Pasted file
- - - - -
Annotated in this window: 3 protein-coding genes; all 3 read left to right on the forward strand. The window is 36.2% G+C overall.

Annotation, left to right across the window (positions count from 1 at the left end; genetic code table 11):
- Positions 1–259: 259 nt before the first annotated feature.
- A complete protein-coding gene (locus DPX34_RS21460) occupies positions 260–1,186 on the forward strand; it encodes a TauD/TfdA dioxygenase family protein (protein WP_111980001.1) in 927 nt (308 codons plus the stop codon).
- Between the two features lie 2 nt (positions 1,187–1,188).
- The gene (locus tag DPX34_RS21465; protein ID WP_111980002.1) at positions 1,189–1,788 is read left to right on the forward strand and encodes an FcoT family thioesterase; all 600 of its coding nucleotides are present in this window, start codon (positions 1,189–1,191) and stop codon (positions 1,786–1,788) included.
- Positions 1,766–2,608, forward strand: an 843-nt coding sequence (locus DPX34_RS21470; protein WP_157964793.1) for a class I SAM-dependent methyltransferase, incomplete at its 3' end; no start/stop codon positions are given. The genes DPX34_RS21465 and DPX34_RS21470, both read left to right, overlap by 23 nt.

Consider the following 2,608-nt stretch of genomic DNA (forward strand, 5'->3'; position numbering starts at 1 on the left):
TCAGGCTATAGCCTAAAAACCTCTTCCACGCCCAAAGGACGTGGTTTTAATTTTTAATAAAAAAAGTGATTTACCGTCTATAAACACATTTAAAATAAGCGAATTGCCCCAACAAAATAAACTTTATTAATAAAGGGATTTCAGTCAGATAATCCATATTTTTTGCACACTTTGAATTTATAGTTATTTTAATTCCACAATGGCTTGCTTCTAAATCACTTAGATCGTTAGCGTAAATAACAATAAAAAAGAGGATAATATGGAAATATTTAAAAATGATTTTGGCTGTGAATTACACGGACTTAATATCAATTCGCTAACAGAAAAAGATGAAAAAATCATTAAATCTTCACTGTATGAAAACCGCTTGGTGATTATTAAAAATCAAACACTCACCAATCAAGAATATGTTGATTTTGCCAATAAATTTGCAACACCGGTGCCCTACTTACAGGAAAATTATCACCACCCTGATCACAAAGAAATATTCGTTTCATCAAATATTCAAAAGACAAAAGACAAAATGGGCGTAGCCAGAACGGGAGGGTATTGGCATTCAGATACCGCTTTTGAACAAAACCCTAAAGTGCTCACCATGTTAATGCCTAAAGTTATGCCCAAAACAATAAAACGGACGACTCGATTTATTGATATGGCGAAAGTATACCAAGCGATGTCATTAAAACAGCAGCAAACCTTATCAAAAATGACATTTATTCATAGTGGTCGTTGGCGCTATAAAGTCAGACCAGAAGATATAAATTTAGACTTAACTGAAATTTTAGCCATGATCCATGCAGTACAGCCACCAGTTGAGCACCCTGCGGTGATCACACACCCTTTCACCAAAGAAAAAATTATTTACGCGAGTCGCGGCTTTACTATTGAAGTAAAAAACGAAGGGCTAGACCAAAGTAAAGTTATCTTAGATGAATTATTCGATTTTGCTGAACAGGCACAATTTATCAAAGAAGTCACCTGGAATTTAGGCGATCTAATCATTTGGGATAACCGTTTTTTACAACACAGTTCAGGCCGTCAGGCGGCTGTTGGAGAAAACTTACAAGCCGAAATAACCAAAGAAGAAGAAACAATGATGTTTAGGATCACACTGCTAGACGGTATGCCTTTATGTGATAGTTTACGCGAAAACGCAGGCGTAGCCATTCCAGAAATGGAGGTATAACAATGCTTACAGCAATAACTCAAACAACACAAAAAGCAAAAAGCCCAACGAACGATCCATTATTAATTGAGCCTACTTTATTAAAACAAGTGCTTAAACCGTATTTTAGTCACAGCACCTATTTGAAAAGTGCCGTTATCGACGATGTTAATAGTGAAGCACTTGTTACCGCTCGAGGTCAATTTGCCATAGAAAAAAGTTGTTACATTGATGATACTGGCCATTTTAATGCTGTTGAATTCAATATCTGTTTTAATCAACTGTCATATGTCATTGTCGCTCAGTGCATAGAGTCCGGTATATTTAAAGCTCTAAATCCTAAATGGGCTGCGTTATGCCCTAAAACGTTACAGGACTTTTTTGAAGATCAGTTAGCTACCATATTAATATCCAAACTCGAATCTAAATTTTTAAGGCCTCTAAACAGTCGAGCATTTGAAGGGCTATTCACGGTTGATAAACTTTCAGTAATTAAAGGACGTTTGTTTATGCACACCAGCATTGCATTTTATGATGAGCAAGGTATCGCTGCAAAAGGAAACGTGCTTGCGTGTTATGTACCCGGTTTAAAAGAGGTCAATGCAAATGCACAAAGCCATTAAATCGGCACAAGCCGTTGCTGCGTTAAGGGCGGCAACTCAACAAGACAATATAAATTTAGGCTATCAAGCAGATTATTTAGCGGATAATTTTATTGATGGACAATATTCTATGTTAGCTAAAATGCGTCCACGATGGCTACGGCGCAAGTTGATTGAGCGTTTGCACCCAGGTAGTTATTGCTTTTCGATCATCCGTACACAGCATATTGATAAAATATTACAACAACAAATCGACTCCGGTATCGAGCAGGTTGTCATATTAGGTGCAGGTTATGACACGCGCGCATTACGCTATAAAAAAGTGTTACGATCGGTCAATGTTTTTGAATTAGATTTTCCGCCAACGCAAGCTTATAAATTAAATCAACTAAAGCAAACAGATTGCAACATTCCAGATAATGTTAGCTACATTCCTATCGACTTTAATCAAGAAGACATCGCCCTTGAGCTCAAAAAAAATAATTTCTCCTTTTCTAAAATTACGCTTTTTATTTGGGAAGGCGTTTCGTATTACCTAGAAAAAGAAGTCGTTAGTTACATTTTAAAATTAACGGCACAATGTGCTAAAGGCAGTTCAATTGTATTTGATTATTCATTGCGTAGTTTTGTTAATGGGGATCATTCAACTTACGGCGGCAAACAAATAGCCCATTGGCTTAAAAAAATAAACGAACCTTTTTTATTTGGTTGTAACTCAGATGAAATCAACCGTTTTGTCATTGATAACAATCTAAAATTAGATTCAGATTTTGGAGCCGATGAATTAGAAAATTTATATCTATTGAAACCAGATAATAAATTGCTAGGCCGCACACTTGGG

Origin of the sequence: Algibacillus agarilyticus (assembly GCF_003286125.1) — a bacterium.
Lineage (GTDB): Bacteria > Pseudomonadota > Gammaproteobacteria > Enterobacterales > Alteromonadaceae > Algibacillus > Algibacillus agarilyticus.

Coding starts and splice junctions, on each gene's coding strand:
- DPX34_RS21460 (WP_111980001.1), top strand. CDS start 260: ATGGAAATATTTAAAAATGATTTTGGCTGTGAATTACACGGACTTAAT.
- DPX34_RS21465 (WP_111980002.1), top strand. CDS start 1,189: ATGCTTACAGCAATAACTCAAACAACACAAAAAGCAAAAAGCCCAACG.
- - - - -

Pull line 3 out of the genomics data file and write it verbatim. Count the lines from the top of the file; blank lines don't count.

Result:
- Positions 1–259: 259 nt before the first annotated feature.